Oh Har Mar, in your little Y-fronts and pink sun visor, you have given us your own unique wow-factor and top-class musical entertainment. Just like The Darkness and their, let’s face it, panto rock, and Goldie Lookin’ Chain with their chav-style gangsta rap, Har Mar Superstar and his funk disco are a bit of joke.
He is the man with the body and face of Danny Devito, a libido like Austin Powers and a voice like Stevie Wonder. How could you possibly not laugh and join in the party? Countless supermodels and rock stars have. They all flock to his extravagant shows where he gradually strips off from whatever outlandish outfit he may be wearing down to his grubby little pants.
The Minnesota man has funk, no question about it – and when he covers Wonder’s Sir Duke on stage it is absolutely mind-blowing. But listening to his new album The Handler you realise that his songs are essentially just a backdrop to his extravagant shows. His music just isn’t meant to be listened to without some little hobbit grinding his sweaty pelvis on stage to a whooping crowd.
On its own, his music is very basic and clich�d – it’s nice and sleazy with a throbbing electro bass underlying his dirty talk, such as in opening track Transit with the hilarious line: “Take another trip on my Easyjet”. Reminiscent of tantalising cocaine nights and disco beach parties, his music has a life-style any man would be envious of.
If saccharine-toned women aren’t cooing “Har Mar is so sexy” in Transit then he’s inviting a sex kitten to “take off your sexy snowsuit” in Save The Strip, all behind sleazy-beat studded background music. In D.U.I he says in a turned-on drawl: “Looking out in the crowd I see a lot of hotties, tell me which of you will be my mommy”. It’s all very Eighties cocktails by the pool – and only a man as small and stubby as he is could possibly get away with it. Were he a sun-drenched body-builder he wouldn’t be funny, he’d be Peter Andre.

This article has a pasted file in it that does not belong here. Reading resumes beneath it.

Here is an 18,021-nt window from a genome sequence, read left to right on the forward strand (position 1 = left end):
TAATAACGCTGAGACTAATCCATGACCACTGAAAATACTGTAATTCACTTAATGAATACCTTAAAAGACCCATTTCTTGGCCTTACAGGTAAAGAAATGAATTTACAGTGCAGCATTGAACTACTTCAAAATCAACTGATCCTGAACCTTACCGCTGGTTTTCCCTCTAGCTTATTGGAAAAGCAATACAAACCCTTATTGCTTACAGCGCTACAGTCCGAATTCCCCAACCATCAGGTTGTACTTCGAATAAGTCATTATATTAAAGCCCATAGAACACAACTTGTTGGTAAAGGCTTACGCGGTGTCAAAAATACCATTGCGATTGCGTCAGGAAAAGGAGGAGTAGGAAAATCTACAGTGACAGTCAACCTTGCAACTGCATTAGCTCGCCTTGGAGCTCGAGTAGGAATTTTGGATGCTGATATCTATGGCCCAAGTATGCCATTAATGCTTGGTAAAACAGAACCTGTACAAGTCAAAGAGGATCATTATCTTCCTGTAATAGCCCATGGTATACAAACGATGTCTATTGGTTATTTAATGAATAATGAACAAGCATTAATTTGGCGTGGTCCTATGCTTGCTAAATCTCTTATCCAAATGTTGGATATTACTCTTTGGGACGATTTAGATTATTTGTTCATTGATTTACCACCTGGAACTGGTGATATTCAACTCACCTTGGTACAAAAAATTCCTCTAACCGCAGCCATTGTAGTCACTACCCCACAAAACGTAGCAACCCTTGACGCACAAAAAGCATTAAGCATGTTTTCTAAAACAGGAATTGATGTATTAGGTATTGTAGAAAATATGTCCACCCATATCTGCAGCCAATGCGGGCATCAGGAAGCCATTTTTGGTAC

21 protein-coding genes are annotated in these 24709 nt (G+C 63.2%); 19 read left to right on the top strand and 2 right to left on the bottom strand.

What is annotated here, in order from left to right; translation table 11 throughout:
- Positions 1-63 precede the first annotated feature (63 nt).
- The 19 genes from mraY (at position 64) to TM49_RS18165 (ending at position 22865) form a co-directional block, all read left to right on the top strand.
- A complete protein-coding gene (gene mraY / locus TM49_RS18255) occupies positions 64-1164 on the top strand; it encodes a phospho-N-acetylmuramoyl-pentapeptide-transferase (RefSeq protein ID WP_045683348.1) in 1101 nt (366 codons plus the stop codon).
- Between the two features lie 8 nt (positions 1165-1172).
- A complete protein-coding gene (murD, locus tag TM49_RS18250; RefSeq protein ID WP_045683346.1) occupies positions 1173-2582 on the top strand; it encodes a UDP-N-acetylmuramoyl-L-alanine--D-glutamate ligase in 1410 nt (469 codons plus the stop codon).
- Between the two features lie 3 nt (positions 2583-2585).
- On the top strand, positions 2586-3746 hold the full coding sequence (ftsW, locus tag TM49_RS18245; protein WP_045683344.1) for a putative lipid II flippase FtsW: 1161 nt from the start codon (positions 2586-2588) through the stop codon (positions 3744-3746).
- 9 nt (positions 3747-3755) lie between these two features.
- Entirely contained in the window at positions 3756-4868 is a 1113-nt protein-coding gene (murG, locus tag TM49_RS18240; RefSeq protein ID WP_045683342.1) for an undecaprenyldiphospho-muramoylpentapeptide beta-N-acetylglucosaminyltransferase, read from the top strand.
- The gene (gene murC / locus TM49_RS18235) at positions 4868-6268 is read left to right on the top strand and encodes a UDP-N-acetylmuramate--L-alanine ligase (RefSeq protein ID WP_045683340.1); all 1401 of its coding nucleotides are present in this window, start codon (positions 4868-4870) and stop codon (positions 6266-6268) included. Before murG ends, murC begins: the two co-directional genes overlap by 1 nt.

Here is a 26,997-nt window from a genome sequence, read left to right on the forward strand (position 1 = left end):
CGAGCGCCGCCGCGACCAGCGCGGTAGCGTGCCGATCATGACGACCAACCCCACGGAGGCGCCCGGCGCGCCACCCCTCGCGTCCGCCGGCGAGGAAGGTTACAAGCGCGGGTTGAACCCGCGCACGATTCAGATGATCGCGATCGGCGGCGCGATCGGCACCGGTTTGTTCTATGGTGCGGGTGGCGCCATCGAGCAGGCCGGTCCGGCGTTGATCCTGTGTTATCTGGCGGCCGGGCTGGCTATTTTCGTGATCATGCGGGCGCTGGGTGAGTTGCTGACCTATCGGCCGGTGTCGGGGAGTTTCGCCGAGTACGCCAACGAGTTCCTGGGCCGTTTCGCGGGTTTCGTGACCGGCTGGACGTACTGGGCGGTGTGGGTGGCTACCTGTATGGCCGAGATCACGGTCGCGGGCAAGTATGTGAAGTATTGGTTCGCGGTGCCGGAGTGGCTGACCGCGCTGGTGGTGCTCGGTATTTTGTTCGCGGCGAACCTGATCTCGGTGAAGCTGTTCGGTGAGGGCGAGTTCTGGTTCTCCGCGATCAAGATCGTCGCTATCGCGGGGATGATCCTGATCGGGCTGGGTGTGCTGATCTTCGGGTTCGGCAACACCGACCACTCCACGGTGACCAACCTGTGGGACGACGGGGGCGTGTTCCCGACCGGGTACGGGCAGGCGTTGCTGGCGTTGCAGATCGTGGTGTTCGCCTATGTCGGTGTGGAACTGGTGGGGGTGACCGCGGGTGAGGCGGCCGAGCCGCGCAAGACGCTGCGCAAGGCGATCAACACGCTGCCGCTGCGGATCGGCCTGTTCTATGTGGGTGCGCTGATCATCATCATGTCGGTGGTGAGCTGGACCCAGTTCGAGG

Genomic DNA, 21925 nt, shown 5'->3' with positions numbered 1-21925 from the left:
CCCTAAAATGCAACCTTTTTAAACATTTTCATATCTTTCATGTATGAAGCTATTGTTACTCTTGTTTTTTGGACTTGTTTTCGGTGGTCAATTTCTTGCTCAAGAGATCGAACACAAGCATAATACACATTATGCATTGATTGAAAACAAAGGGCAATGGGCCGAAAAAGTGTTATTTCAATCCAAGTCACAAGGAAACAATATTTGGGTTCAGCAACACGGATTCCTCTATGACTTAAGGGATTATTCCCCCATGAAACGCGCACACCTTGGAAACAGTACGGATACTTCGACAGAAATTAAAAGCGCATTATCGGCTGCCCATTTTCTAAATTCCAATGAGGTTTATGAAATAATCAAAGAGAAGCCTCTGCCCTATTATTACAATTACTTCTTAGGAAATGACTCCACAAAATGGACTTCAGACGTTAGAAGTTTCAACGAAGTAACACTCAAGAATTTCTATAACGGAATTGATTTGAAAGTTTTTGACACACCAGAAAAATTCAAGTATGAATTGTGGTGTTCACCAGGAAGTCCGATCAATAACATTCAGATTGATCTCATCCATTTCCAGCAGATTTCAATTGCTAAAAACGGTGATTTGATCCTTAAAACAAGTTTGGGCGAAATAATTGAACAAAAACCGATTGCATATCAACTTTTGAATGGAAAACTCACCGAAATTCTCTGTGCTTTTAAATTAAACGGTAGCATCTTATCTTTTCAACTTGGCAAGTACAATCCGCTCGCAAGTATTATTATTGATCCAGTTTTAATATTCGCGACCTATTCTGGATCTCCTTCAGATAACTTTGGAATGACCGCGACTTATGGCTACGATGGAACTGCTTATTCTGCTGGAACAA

But ole Harold Martin has a sweet-side too, bringing a bit of Motown love with Sugar Pie, a sentimental cutesy song with not one sexual reference in it. Amazing. But then he goes even further with a serious ballad called O, where he sings: “These words are my son, this hotel room my wife”. Oh pass the sick bucket! Har Mar, cut the schmaltz and just stick to what you’re good at.
Luckily we have that with the next song, Back That Camel Up, where he sings: “All the panties you been throwing on stage” and a taunting rejoinder chants: “I still got ’em”. But wait, what’s going on with the final song? A track that’s supposed to round off what is essentially a party album? Unbelievably and shockingly Har Mar has covered plaintive 1972 hit Alone Again (Naturally) by Gilbert O’ Sullivan. Not only has he committed this unforgivable sin, but he’s sung it with echoey vocals and even whistles a refrain. Utterly terrible.
So, Har Mar Superstar’s third album is quite odd – it has funk, it screams ‘partay’ and of course features his superb Stevie Wonder singing, but down to the nitty-gritty the songs are thinly produced with predominantly rap-talking and dips slightly into the toe-curlingly bad. The music feels like it’s just an accompaniment to his stage act: it’s fun but basic and just not meant to be shoved out there on its own. It’s music to watch Har Mar dance to, and nothing else.